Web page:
You always hope this happens, but it never does. But every now and then JUSTICE PREVAILS!

So, we’re driving north on 371 just out of Baxter. Amanda, who is an excellent driver, is at the wheel. Moderate traffic, overcast but no precipitation, just before nightfall.

Suddenly, from the corner of our eyes we see a black pickup truck with two young men in it accelerated down slope from a shadowy parking lot, speeding down the steeply sloped drive. The pickup swerved onto the road directly into our path. Amanda, skillfully, swerved and braked, averting a collision with the pickup and avoiding getting slammed by oncoming or co-vectoring traffic.

The pickup swerved a few more times, accelerated, passed a few cars and drove out of sight. My comment: “Jeesh Amanda, I’d be on my horn for the next five minutes! You know, the horn. That thing in the middle of the steering wheel.”

(Note: Minnesotans don’t use the horn. Ever.)

“Well,” she replied, probably correctly, “They’ve probably got a shot gun, and we don’t.”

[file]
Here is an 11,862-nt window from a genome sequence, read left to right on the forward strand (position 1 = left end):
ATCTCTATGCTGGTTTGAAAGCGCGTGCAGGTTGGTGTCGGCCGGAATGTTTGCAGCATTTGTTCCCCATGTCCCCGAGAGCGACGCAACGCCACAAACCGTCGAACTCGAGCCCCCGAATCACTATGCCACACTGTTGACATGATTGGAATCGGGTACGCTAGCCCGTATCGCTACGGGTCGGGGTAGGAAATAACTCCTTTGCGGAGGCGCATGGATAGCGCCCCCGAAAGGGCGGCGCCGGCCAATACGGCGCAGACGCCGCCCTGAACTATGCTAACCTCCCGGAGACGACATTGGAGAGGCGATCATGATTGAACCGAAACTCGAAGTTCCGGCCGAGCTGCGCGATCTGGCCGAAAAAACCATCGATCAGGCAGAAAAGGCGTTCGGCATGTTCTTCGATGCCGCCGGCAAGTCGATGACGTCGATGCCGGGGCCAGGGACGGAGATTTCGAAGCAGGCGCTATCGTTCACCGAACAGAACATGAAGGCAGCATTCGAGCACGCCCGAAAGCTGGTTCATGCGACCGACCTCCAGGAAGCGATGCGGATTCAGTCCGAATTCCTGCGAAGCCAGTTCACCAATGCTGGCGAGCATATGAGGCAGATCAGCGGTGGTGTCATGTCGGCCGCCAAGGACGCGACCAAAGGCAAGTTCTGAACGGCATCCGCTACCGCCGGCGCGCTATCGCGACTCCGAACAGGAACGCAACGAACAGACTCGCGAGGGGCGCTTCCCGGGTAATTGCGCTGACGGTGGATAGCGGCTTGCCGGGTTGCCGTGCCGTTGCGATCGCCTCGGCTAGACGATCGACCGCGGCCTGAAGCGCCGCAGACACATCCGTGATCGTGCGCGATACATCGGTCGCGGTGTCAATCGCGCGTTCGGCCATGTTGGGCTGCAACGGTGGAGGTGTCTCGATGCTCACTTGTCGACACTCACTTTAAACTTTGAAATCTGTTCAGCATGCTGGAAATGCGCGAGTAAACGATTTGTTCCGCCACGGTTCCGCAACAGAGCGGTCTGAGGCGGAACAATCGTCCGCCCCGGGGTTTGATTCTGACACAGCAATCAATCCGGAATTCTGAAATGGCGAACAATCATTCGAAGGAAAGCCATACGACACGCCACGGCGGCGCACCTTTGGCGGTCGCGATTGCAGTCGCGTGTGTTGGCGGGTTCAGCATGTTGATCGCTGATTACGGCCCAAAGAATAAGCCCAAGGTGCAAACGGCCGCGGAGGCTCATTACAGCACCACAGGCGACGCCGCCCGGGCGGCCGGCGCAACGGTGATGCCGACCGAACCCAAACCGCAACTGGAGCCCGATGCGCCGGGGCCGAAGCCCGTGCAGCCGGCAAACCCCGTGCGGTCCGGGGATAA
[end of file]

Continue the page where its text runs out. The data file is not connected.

Well, we continued north on 371 and about twenty minutes later, heading out of the sleepy town of Pequot Lakes (where there is almost always a speed trap on weekend evenings) we could see a patrol car, bubble gums flashing, with someone pulled over.

As we got closer we could see that it was a black pickup. Closer still, we could see that it was our good ol’ boys.

“Ha!” I said, about a hundred times. “Ha! Ha! Ha!” I shouted out the window as we drove by. “Gotcha!”

Don’t mess with the man in Pequot Lakes.

Comments

  1. #1 Stephanie Z
    August 3, 2008

    Minnesotans do use the horn, but we recognize that it’s a tool for communication. I think the most frequent message conveyed by horn in Minnesota is, “Light’s green.”

    What message could she send in this case? “There are people here”? They already knew that. “You’re a jerk”? I bet they knew that too. “You’re an idiot”? They wouldn’t have gotten the distinction between idiot and jerk, because they probably think anyone who isn’t a jerk is an idiot for being so nice.

    “You’re an idiot” is the kind of message that can really only be delivered to a driver in two ways. I’m glad you guys were only involved in kind you were.

  2. #2 decrepitoldfool
    August 3, 2008